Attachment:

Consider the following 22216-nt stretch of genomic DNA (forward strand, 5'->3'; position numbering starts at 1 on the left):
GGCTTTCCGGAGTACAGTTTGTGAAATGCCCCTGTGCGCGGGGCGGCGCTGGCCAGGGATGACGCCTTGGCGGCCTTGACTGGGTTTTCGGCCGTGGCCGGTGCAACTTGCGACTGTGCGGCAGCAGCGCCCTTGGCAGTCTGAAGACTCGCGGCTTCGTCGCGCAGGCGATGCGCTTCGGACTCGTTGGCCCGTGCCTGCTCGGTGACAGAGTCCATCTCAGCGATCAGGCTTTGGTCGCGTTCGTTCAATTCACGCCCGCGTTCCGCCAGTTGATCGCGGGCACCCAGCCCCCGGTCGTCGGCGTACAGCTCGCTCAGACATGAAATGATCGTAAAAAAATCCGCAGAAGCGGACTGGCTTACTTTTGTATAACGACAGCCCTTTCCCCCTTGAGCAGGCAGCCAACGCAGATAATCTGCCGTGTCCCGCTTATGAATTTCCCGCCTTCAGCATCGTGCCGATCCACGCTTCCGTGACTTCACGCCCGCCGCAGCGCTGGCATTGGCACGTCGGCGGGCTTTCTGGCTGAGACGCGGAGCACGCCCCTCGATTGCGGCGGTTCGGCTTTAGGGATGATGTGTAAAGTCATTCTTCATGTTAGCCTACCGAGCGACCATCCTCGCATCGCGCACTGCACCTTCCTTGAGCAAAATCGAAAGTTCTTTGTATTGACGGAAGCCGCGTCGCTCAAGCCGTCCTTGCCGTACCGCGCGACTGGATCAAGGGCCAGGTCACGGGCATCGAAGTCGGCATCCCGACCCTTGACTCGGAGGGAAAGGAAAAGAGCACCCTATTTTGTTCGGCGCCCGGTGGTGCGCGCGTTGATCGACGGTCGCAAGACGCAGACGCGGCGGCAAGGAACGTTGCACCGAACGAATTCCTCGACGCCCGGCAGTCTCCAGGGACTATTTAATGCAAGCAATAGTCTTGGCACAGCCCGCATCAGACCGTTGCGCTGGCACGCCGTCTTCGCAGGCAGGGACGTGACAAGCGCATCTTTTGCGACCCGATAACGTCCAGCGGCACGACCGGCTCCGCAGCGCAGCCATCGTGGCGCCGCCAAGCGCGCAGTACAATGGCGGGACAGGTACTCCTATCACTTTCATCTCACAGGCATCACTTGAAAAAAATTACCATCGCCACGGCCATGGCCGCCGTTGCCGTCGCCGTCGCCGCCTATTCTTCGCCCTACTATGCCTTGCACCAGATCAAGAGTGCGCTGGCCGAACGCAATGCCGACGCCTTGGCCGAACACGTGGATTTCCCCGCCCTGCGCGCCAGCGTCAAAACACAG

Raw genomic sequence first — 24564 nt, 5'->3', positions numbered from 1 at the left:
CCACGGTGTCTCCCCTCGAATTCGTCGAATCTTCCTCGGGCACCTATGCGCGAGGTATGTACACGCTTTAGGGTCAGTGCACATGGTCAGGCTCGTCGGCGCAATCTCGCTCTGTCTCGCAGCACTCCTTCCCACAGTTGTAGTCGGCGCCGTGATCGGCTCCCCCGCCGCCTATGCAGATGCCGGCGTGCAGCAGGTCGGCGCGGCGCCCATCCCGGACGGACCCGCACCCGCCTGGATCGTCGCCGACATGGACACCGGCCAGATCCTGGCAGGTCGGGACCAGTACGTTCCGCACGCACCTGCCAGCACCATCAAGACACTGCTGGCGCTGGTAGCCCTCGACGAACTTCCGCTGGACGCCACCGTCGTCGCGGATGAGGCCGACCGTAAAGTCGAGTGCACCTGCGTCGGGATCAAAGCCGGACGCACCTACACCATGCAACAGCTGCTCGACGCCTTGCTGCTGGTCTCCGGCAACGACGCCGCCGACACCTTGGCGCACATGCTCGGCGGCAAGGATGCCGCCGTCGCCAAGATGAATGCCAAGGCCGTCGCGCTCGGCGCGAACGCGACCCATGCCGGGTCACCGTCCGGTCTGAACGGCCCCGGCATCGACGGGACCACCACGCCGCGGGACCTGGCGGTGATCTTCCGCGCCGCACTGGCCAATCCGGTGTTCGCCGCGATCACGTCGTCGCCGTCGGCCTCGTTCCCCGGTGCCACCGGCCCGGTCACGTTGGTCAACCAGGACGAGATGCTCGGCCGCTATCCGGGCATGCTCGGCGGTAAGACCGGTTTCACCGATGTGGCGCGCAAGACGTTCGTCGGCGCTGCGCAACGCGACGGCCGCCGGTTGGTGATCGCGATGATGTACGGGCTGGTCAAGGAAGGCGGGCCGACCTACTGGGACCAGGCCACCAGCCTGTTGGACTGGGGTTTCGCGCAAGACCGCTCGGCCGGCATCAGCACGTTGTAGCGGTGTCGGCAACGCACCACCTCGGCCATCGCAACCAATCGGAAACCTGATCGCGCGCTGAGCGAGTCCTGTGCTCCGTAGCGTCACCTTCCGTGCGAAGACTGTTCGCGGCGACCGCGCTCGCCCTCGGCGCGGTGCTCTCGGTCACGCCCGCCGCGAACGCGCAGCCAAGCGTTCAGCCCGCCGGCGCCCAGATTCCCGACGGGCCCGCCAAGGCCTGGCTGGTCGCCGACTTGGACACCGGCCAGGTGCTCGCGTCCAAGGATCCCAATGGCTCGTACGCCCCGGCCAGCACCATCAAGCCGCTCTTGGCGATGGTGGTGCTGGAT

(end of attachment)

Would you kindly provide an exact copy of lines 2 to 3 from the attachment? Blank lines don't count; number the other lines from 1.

GGCTTTCCGGAGTACAGTTTGTGAAATGCCCCTGTGCGCGGGGCGGCGCTGGCCAGGGATGACGCCTTGGCGGCCTTGACTGGGTTTTCGGCCGTGGCCGGTGCAACTTGCGACTGTGCGGCAGCAGCGCCCTTGGCAGTCTGAAGACTCGCGGCTTCGTCGCGCAGGCGATGCGCTTCGGACTCGTTGGCCCGTGCCTGCTCGGTGACAGAGTCCATCTCAGCGATCAGGCTTTGGTCGCGTTCGTTCAATTCACGCCCGCGTTCCGCCAGTTGATCGCGGGCACCCAGCCCCCGGTCGTCGGCGTACAGCTCGCTCAGACATGAAATGATCGTAAAAAAATCCGCAGAAGCGGACTGGCTTACTTTTGTATAACGACAGCCCTTTCCCCCTTGAGCAGGCAGCCAACGCAGATAATCTGCCGTGTCCCGCTTATGAATTTCCCGCCTTCAGCATCGTGCCGATCCACGCTTCCGTGACTTCACGCCCGCCGCAGCGCTGGCATTGGCACGTCGGCGGGCTTTCTGGCTGAGACGCGGAGCACGCCCCTCGATTGCGGCGGTTCGGCTTTAGGGATGATGTGTAAAGTCATTCTTCATGTTAGCCTACCGAGCGACCATCCTCGCATCGCGCACTGCACCTTCCTTGAGCAAAATCGAAAGTTCTTTGTATTGACGGAAGCCGCGTCGCTCAAGCCGTCCTTGCCGTACCGCGCGACTGGATCAAGGGCCAGGTCACGGGCATCGAAGTCGGCATCCCGACCCTTGACTCGGAGGGAAAGGAAAAGAGCACCCTATTTTGTTCGGCGCCCGGTGGTGCGCGCGTTGATCGACGGTCGCAAGACGCAGACGCGGCGGCAAGGAACGTTGCACCGAACGAATTCCTCGACGCCCGGCAGTCTCCAGGGACTATTTAATGCAAGCAATAGTCTTGGCACAGCCCGCATCAGACCGTTGCGCTGGCACGCCGTCTTCGCAGGCAGGGACGTGACAAGCGCATCTTTTGCGACCCGATAACGTCCAGCGGCACGACCGGCTCCGCAGCGCAGCCATCGTGGCGCCGCCAAGCGCGCAGTACAATGGCGGGACAGGTACTCCTATCACTTTCATCTCACAGGCATCACTTGAAAAAAATTACCATCGCCACGGCCATGGCCGCCGTTGCCGTCGCCGTCGCCGCCTATTCTTCGCCCTACTATGCCTTGCACCAGATCAAGAGTGCGCTGGCCGAACGCAATGCCGACGCCTTGGCCGAACACGTGGATTTCCCCGCCCTGCGCGCCAGCGTCAAAACACAG

Raw genomic sequence first — 24564 nt, 5'->3', positions numbered from 1 at the left: